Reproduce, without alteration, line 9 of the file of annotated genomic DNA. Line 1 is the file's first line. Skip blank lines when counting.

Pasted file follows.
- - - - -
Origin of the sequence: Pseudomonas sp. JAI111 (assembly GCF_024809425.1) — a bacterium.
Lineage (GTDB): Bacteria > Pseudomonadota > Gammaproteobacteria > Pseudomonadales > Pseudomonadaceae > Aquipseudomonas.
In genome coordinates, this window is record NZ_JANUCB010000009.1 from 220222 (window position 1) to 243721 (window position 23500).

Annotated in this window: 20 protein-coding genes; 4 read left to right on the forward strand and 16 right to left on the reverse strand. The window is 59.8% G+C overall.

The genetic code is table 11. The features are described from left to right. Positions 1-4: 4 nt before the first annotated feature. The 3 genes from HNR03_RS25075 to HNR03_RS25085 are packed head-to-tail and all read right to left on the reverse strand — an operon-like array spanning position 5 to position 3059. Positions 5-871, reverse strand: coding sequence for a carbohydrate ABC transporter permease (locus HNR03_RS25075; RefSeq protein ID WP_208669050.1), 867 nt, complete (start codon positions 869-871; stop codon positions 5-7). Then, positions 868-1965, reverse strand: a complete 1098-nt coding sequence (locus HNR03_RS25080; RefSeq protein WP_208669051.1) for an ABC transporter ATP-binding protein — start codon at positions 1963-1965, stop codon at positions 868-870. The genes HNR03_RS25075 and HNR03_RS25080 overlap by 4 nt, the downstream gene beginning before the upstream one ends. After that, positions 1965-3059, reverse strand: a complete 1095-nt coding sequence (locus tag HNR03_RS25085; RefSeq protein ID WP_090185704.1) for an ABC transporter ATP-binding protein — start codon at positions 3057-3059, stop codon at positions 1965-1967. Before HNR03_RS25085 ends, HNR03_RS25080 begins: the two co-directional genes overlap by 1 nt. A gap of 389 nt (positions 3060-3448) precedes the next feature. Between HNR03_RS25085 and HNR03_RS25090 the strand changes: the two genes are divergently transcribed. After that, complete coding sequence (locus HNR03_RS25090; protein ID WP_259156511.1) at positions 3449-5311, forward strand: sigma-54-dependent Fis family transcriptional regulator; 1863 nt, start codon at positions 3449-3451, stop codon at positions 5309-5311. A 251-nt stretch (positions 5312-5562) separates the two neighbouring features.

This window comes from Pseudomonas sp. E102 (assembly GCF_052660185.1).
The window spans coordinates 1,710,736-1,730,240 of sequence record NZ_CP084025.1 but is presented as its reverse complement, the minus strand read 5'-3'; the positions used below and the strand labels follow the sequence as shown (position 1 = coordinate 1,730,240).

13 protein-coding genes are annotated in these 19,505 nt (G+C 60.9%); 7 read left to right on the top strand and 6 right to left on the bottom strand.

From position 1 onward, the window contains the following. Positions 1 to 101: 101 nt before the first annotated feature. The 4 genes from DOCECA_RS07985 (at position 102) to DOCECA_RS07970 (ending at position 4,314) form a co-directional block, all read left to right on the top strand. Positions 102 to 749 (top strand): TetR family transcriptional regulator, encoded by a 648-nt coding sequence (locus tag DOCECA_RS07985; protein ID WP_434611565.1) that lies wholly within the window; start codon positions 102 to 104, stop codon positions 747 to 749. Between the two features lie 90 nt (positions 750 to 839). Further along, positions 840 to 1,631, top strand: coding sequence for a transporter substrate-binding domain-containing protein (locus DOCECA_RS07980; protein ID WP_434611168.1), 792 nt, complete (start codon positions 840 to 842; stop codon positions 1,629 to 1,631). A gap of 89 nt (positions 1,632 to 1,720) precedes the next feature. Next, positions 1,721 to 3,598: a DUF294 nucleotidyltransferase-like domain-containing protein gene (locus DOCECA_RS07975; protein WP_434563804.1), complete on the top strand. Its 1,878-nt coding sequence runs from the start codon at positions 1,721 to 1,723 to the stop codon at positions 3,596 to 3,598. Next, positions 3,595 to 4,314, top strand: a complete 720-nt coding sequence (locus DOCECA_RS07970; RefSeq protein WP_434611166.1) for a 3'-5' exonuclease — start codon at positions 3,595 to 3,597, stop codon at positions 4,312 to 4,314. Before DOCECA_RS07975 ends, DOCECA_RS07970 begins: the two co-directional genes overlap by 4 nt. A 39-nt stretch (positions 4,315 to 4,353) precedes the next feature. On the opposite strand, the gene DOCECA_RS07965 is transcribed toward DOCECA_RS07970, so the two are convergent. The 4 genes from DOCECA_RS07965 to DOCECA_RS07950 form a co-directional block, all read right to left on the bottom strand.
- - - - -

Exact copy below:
From position 1 onward, the window contains the following. Positions 1 to 101: 101 nt before the first annotated feature. The 4 genes from DOCECA_RS07985 (at position 102) to DOCECA_RS07970 (ending at position 4,314) form a co-directional block, all read left to right on the top strand. Positions 102 to 749 (top strand): TetR family transcriptional regulator, encoded by a 648-nt coding sequence (locus tag DOCECA_RS07985; protein ID WP_434611565.1) that lies wholly within the window; start codon positions 102 to 104, stop codon positions 747 to 749. Between the two features lie 90 nt (positions 750 to 839). Further along, positions 840 to 1,631, top strand: coding sequence for a transporter substrate-binding domain-containing protein (locus DOCECA_RS07980; protein ID WP_434611168.1), 792 nt, complete (start codon positions 840 to 842; stop codon positions 1,629 to 1,631). A gap of 89 nt (positions 1,632 to 1,720) precedes the next feature. Next, positions 1,721 to 3,598: a DUF294 nucleotidyltransferase-like domain-containing protein gene (locus DOCECA_RS07975; protein WP_434563804.1), complete on the top strand. Its 1,878-nt coding sequence runs from the start codon at positions 1,721 to 1,723 to the stop codon at positions 3,596 to 3,598. Next, positions 3,595 to 4,314, top strand: a complete 720-nt coding sequence (locus DOCECA_RS07970; RefSeq protein WP_434611166.1) for a 3'-5' exonuclease — start codon at positions 3,595 to 3,597, stop codon at positions 4,312 to 4,314. Before DOCECA_RS07975 ends, DOCECA_RS07970 begins: the two co-directional genes overlap by 4 nt. A 39-nt stretch (positions 4,315 to 4,353) precedes the next feature. On the opposite strand, the gene DOCECA_RS07965 is transcribed toward DOCECA_RS07970, so the two are convergent. The 4 genes from DOCECA_RS07965 to DOCECA_RS07950 form a co-directional block, all read right to left on the bottom strand.